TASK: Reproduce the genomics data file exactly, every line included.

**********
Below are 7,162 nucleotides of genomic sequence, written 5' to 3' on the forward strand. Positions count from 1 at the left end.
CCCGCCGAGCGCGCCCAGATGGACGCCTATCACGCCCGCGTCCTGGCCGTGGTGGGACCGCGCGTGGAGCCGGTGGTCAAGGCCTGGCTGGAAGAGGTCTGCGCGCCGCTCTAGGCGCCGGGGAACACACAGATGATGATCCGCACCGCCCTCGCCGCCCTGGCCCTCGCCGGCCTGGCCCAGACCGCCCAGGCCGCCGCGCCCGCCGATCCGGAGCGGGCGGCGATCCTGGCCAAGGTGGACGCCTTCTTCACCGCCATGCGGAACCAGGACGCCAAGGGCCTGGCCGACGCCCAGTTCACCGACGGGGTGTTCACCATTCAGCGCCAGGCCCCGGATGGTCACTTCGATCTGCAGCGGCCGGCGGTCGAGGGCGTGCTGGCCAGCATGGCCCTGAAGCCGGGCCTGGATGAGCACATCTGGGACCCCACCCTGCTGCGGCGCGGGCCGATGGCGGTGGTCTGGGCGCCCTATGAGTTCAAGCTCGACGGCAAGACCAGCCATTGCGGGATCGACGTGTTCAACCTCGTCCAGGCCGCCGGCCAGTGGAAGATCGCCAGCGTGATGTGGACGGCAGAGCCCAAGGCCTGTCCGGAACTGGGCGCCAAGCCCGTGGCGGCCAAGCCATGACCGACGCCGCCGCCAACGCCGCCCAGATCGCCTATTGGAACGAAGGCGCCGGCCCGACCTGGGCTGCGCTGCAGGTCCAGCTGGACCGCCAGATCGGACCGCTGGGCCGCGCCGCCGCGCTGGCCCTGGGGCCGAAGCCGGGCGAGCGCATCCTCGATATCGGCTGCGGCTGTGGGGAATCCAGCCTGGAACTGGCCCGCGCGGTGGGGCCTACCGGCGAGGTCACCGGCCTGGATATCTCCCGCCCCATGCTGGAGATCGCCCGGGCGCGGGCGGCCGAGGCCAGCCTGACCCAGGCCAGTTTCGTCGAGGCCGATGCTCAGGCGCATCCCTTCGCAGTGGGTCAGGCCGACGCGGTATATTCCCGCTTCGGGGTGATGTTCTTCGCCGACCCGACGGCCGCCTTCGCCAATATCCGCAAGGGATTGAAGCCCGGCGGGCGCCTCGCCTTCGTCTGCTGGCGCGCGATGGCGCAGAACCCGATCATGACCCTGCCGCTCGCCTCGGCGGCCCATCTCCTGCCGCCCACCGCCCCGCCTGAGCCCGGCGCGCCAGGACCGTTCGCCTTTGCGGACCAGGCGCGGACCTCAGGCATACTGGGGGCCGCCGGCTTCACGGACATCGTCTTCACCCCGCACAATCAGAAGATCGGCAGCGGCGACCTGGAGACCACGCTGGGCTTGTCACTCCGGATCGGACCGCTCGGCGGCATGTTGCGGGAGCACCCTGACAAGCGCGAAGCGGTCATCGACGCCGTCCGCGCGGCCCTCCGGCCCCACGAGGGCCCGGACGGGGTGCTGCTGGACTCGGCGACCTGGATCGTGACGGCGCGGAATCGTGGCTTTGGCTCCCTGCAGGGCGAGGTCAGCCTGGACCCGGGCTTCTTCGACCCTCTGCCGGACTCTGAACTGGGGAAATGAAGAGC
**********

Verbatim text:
Below are 7,162 nucleotides of genomic sequence, written 5' to 3' on the forward strand. Positions count from 1 at the left end.
CCCGCCGAGCGCGCCCAGATGGACGCCTATCACGCCCGCGTCCTGGCCGTGGTGGGACCGCGCGTGGAGCCGGTGGTCAAGGCCTGGCTGGAAGAGGTCTGCGCGCCGCTCTAGGCGCCGGGGAACACACAGATGATGATCCGCACCGCCCTCGCCGCCCTGGCCCTCGCCGGCCTGGCCCAGACCGCCCAGGCCGCCGCGCCCGCCGATCCGGAGCGGGCGGCGATCCTGGCCAAGGTGGACGCCTTCTTCACCGCCATGCGGAACCAGGACGCCAAGGGCCTGGCCGACGCCCAGTTCACCGACGGGGTGTTCACCATTCAGCGCCAGGCCCCGGATGGTCACTTCGATCTGCAGCGGCCGGCGGTCGAGGGCGTGCTGGCCAGCATGGCCCTGAAGCCGGGCCTGGATGAGCACATCTGGGACCCCACCCTGCTGCGGCGCGGGCCGATGGCGGTGGTCTGGGCGCCCTATGAGTTCAAGCTCGACGGCAAGACCAGCCATTGCGGGATCGACGTGTTCAACCTCGTCCAGGCCGCCGGCCAGTGGAAGATCGCCAGCGTGATGTGGACGGCAGAGCCCAAGGCCTGTCCGGAACTGGGCGCCAAGCCCGTGGCGGCCAAGCCATGACCGACGCCGCCGCCAACGCCGCCCAGATCGCCTATTGGAACGAAGGCGCCGGCCCGACCTGGGCTGCGCTGCAGGTCCAGCTGGACCGCCAGATCGGACCGCTGGGCCGCGCCGCCGCGCTGGCCCTGGGGCCGAAGCCGGGCGAGCGCATCCTCGATATCGGCTGCGGCTGTGGGGAATCCAGCCTGGAACTGGCCCGCGCGGTGGGGCCTACCGGCGAGGTCACCGGCCTGGATATCTCCCGCCCCATGCTGGAGATCGCCCGGGCGCGGGCGGCCGAGGCCAGCCTGACCCAGGCCAGTTTCGTCGAGGCCGATGCTCAGGCGCATCCCTTCGCAGTGGGTCAGGCCGACGCGGTATATTCCCGCTTCGGGGTGATGTTCTTCGCCGACCCGACGGCCGCCTTCGCCAATATCCGCAAGGGATTGAAGCCCGGCGGGCGCCTCGCCTTCGTCTGCTGGCGCGCGATGGCGCAGAACCCGATCATGACCCTGCCGCTCGCCTCGGCGGCCCATCTCCTGCCGCCCACCGCCCCGCCTGAGCCCGGCGCGCCAGGACCGTTCGCCTTTGCGGACCAGGCGCGGACCTCAGGCATACTGGGGGCCGCCGGCTTCACGGACATCGTCTTCACCCCGCACAATCAGAAGATCGGCAGCGGCGACCTGGAGACCACGCTGGGCTTGTCACTCCGGATCGGACCGCTCGGCGGCATGTTGCGGGAGCACCCTGACAAGCGCGAAGCGGTCATCGACGCCGTCCGCGCGGCCCTCCGGCCCCACGAGGGCCCGGACGGGGTGCTGCTGGACTCGGCGACCTGGATCGTGACGGCGCGGAATCGTGGCTTTGGCTCCCTGCAGGGCGAGGTCAGCCTGGACCCGGGCTTCTTCGACCCTCTGCCGGACTCTGAACTGGGGAAATGAAGAGC